It was a cold winter morning in December of 1969. Schools were on break, with teachers and coaches like DeMatha’s Morgan Wootten happy for a respite from their responsibilities.
This particular morning, Wootten heard a knock on the door of his Hyattsville home. He went to answer it and discovered ninth-grader Adrian Dantley standing on his doorstep. Dantley, then an up-and-coming star for the Stags, wanted to borrow the keys to the DeMatha gym, so he could squeeze in a workout.
It’s rare that someone would prefer winter in Lincoln, Nebraska to winter in Miami.
But it worked out for James Palmer, Jr.
Palmer, an Upper Marlboro native and former standout at St. John’s and Henry A. Wise, started his college career at the University of Miami. The 6-foot-6 wing played sparingly there, averaging about 12 minutes and three points per game for the Hurricanes.
With prospects for playing time looking bleak, Palmer opted to transfer to Nebraska. There, coach Tim Miles has shown a knack for landing transfers from big-time schools like Terran Petteway (Texas Tech), Walter Pitchford (Florida) and Andrew White (Kansas). All flourished at Nebraska and later pursued professional basketball careers of one kind or another.
“Those guys left a trail for me to follow,” Palmer told the Lincoln (Neb.) Journal Star. “That shows a good example of Nebraska getting good transfer players and really developing them.”
Was it the greatest single-game performance in the history of D.C. area high school basketball?
It just might be.
Fifty years ago this week, Harold Fox, a 6-foot-1 guard at Northwestern High School, pumped in 64 points in a wild 103-87 victory over Oxon Hill. Fox, a senior, connected on 29 of 44 shots, pouring in 28 points in the final quarter – 41 in the second half.
At the time, only one local high school player had ever scored more in a game – Mount Vernon’s Marty Lentz, who erupted for 74 points against Stuart during the 1960-61 season.
South Lakes High School in Reston recently retired Grant Hill’s No. 32 jersey. Nobody who plays basketball for the Seahawks will wear that number again.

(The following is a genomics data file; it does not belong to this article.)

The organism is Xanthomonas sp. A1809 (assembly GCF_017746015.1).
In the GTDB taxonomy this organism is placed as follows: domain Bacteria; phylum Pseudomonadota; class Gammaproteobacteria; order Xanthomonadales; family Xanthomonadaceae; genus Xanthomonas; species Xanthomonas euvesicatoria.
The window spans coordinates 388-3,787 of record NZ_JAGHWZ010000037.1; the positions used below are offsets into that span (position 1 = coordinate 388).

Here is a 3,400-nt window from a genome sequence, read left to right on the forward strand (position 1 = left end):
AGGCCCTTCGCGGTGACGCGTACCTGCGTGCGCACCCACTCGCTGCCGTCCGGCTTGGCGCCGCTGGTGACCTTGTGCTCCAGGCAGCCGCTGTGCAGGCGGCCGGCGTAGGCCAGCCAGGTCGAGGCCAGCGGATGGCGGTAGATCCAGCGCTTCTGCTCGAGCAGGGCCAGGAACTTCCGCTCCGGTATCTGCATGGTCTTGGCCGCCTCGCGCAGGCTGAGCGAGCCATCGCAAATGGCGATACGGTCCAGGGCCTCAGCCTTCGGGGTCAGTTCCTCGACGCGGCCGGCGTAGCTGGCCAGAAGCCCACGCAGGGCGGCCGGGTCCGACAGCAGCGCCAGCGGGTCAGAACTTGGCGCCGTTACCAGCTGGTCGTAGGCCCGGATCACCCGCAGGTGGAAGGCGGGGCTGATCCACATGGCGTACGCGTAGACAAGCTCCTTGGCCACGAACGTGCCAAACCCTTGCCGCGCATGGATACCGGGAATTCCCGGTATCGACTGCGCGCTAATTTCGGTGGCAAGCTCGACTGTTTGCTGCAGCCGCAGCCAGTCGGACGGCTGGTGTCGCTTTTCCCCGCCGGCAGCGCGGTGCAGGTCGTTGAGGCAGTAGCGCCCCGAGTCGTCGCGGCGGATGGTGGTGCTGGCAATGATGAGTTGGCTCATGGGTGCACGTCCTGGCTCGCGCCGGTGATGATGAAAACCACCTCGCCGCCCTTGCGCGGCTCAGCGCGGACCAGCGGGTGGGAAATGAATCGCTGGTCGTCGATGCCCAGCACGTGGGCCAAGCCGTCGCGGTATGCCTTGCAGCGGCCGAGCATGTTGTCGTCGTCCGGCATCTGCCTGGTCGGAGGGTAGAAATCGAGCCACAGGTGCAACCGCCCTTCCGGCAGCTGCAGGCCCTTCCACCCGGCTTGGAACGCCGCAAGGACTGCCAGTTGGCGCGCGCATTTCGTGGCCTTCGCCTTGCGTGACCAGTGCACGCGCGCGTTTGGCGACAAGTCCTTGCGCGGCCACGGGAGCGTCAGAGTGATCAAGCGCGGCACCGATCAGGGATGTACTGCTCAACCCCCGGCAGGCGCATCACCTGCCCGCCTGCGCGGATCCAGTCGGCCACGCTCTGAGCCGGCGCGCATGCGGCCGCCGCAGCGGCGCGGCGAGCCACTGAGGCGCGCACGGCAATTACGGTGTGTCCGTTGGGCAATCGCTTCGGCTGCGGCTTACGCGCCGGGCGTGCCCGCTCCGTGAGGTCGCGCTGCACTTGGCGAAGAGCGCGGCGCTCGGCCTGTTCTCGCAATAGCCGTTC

And with good reason; Hill was one of the best basketball players Northern Virginia ever produced.
He played 18 seasons in the NBA and was a seven-time all-star. He averaged 16.7 points, 6.0 rebounds and 4.1 assists during his career. But he really made his mark in his first six seasons, before injuries limited his game. In his first six seasons, the multi-talented Hill averaged 21.6 points, 7.9 rebounds, and 6.3 assists.
By the time he decided to quit, Hill had done well enough in business and with his investments to become part of a group that bought the Atlanta Hawks for an estimated $800 million in 2015.
But a couple of years ago, I got to spend more than an hour on the phone with him. I’d called him for an interview for something I was working on about D.C. area high school basketball. I’d asked for about 15-20 minutes of his time.
What I got was more than 60 minutes of history, philosophy, reflection, gratitude and thought-provoking observations on learning, life and growing up with the game in Washington, D.C.
Both were high school standouts, with Williams playing on Crossland HS team that reached the Class AA state basketball finals three years in a row (1986-88). Ferry, of course, played at storied DeMatha Catholic HS, where the team he played on in his junior year (1983-84) wound up 29-2 and ranked No. 1 nationally by USA Today.